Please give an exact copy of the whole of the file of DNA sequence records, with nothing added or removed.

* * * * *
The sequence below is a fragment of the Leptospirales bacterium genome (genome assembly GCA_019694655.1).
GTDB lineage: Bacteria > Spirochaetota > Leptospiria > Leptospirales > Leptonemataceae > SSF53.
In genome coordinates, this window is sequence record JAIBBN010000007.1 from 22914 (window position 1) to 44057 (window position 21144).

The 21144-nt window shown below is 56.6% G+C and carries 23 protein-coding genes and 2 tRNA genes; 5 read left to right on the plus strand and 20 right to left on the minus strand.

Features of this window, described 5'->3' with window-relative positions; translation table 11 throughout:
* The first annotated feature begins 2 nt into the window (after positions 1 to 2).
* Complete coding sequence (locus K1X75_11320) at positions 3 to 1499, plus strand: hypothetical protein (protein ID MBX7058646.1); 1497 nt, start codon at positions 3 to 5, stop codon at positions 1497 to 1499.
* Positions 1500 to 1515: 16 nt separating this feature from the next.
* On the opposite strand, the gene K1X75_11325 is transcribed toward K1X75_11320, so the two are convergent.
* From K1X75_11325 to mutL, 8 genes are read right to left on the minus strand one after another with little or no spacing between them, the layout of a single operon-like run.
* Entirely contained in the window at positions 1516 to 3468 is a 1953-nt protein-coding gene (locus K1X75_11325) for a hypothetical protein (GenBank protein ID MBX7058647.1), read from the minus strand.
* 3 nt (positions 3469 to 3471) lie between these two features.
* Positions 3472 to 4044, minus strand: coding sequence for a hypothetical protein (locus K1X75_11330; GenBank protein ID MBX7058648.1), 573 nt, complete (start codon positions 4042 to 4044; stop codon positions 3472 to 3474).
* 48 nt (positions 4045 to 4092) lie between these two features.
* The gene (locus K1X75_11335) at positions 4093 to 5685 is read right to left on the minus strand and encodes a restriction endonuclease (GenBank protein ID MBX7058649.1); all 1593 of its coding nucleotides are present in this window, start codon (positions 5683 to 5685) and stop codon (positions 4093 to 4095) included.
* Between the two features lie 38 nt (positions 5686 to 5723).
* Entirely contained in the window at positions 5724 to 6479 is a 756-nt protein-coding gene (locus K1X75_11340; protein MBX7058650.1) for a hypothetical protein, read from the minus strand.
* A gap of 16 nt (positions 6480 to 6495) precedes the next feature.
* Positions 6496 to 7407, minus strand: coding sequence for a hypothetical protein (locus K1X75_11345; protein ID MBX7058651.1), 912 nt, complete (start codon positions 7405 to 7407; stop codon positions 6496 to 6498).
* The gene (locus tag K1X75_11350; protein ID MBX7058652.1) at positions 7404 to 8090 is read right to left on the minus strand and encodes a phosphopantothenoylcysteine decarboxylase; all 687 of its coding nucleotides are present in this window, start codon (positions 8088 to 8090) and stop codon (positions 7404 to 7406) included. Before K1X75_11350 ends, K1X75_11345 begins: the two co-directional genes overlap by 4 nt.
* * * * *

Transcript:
The sequence below is a fragment of the Leptospirales bacterium genome (genome assembly GCA_019694655.1).
GTDB lineage: Bacteria > Spirochaetota > Leptospiria > Leptospirales > Leptonemataceae > SSF53.
In genome coordinates, this window is sequence record JAIBBN010000007.1 from 22914 (window position 1) to 44057 (window position 21144).

The 21144-nt window shown below is 56.6% G+C and carries 23 protein-coding genes and 2 tRNA genes; 5 read left to right on the plus strand and 20 right to left on the minus strand.

Features of this window, described 5'->3' with window-relative positions; translation table 11 throughout:
* The first annotated feature begins 2 nt into the window (after positions 1 to 2).
* Complete coding sequence (locus K1X75_11320) at positions 3 to 1499, plus strand: hypothetical protein (protein ID MBX7058646.1); 1497 nt, start codon at positions 3 to 5, stop codon at positions 1497 to 1499.
* Positions 1500 to 1515: 16 nt separating this feature from the next.
* On the opposite strand, the gene K1X75_11325 is transcribed toward K1X75_11320, so the two are convergent.
* From K1X75_11325 to mutL, 8 genes are read right to left on the minus strand one after another with little or no spacing between them, the layout of a single operon-like run.
* Entirely contained in the window at positions 1516 to 3468 is a 1953-nt protein-coding gene (locus K1X75_11325) for a hypothetical protein (GenBank protein ID MBX7058647.1), read from the minus strand.
* 3 nt (positions 3469 to 3471) lie between these two features.
* Positions 3472 to 4044, minus strand: coding sequence for a hypothetical protein (locus K1X75_11330; GenBank protein ID MBX7058648.1), 573 nt, complete (start codon positions 4042 to 4044; stop codon positions 3472 to 3474).
* 48 nt (positions 4045 to 4092) lie between these two features.
* The gene (locus K1X75_11335) at positions 4093 to 5685 is read right to left on the minus strand and encodes a restriction endonuclease (GenBank protein ID MBX7058649.1); all 1593 of its coding nucleotides are present in this window, start codon (positions 5683 to 5685) and stop codon (positions 4093 to 4095) included.
* Between the two features lie 38 nt (positions 5686 to 5723).
* Entirely contained in the window at positions 5724 to 6479 is a 756-nt protein-coding gene (locus K1X75_11340; protein MBX7058650.1) for a hypothetical protein, read from the minus strand.
* A gap of 16 nt (positions 6480 to 6495) precedes the next feature.
* Positions 6496 to 7407, minus strand: coding sequence for a hypothetical protein (locus K1X75_11345; protein ID MBX7058651.1), 912 nt, complete (start codon positions 7405 to 7407; stop codon positions 6496 to 6498).
* The gene (locus tag K1X75_11350; protein ID MBX7058652.1) at positions 7404 to 8090 is read right to left on the minus strand and encodes a phosphopantothenoylcysteine decarboxylase; all 687 of its coding nucleotides are present in this window, start codon (positions 8088 to 8090) and stop codon (positions 7404 to 7406) included. Before K1X75_11350 ends, K1X75_11345 begins: the two co-directional genes overlap by 4 nt.